Greensted, St Andrew
The timber church of St Andrew at Greensted-juxta-Ongar is a unique building being the oldest surviving timber church and one of the oldest timber buildings in Europe. Sometimes incorrectly referred to as a stave church, the church originally consisted of a timber nave built of upright logs, split vertically, and placed side by side, with a groove down the centre and a thin fillet of wood inserted to make a weatherproof seal. The logs originally stood upon a timber sill, but this was replaced by a sill of mixed timber and bricks during a Victorian restoration.
Confusion concerning the date of the church arose when Jack E. Crawford Stringer claimed to have proved a ‘dendro-magnetic’ (a dating technique that does not exist) date of AD 845. From a letter that Crawford Stringer sent to the Bishop of Chelmsford it is obvious that he had attempted dendrochronological analysis of rubbings taken from the timbers.
In 1996 a proper dendrochronological analysis of the timbers produced the following conclusion:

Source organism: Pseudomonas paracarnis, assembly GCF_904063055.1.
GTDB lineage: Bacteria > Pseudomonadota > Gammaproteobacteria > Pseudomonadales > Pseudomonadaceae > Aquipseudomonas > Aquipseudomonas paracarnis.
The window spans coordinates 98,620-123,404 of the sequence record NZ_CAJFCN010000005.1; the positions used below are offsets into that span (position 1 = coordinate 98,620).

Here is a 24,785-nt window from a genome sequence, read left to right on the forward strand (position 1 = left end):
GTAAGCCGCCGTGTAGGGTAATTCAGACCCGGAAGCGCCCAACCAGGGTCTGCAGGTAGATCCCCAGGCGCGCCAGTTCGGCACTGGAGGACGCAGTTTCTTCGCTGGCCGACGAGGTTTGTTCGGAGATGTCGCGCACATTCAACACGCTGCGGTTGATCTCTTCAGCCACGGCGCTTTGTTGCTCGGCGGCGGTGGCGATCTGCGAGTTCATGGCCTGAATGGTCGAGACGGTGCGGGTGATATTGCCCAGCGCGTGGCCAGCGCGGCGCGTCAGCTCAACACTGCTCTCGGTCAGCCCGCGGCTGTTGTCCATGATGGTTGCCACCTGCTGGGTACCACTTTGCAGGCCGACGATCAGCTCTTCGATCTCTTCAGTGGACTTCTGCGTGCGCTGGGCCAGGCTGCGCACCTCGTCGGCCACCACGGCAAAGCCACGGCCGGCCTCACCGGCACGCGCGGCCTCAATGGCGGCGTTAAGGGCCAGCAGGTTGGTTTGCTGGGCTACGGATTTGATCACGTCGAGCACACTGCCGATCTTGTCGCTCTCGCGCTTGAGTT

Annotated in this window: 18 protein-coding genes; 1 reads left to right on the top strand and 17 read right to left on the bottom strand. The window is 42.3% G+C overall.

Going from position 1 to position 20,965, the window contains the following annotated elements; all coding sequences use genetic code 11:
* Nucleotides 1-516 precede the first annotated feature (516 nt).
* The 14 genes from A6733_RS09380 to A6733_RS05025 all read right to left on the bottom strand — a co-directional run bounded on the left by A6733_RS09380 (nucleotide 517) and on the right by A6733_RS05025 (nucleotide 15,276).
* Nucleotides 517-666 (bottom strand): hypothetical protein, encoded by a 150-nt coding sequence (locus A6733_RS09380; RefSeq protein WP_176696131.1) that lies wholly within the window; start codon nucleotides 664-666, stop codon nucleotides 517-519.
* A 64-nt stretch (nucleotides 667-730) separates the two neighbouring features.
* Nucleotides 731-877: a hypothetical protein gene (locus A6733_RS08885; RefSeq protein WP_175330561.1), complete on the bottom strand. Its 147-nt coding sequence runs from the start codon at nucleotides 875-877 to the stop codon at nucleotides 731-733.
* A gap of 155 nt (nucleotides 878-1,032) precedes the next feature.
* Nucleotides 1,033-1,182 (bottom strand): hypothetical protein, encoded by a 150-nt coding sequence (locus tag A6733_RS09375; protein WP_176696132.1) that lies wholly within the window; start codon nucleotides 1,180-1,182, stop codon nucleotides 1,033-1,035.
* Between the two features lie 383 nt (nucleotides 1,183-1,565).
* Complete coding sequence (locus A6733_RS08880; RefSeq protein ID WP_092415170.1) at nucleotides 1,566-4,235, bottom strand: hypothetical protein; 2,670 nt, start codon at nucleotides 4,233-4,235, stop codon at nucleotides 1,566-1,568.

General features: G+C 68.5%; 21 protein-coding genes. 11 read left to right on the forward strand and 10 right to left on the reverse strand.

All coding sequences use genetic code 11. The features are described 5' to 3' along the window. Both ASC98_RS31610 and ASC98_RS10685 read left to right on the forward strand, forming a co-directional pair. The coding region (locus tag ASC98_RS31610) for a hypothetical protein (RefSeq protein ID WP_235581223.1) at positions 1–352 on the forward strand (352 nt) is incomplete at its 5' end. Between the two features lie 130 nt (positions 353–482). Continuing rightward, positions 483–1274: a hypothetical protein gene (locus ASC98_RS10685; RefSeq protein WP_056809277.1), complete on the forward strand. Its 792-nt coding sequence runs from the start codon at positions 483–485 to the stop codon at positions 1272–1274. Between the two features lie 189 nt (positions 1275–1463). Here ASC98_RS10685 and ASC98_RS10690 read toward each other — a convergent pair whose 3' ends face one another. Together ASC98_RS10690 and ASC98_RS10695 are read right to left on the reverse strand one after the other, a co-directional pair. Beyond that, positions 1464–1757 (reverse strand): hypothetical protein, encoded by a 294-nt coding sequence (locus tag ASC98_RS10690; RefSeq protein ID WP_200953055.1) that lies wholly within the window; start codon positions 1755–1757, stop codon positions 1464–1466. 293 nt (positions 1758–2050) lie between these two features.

“Dendrochronological analysis of staves from the church of St Andrew’s, Greensted, has demonstrated that the building is later than has hitherto been thought. The analysis presented here provides a terminus post quem for the construction of the building of AD 1063. The balance of evidence suggests that construction probably occurred between c 1063 and c 1100. Despite the new date Greensted remains Britain’s oldest known standing timber building and one of the earliest standing timber buildings in Europe.”
Tyers, I. (1996). Tree-ring analysis of timbers from the stave church at Greensted, Essex.